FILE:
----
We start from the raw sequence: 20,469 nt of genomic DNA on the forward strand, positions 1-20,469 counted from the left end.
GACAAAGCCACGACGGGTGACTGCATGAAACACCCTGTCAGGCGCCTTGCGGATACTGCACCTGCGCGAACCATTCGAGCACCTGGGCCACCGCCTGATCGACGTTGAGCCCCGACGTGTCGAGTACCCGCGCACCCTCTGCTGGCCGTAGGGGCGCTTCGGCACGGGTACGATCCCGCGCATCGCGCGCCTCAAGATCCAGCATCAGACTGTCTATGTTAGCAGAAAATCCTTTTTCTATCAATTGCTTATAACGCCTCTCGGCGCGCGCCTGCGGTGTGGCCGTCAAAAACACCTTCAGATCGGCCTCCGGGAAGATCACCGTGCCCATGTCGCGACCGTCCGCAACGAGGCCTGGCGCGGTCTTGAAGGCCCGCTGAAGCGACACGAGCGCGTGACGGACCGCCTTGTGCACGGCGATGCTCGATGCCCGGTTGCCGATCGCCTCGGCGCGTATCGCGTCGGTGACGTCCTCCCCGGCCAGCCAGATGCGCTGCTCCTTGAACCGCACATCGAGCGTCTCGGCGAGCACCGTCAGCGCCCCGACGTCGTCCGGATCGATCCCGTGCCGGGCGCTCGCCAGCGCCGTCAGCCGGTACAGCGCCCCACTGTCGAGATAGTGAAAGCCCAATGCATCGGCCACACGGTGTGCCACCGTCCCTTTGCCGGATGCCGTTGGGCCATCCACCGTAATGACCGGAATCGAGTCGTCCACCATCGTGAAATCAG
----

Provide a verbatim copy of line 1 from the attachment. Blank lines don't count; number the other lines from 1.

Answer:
We start from the raw sequence: 20,469 nt of genomic DNA on the forward strand, positions 1-20,469 counted from the left end.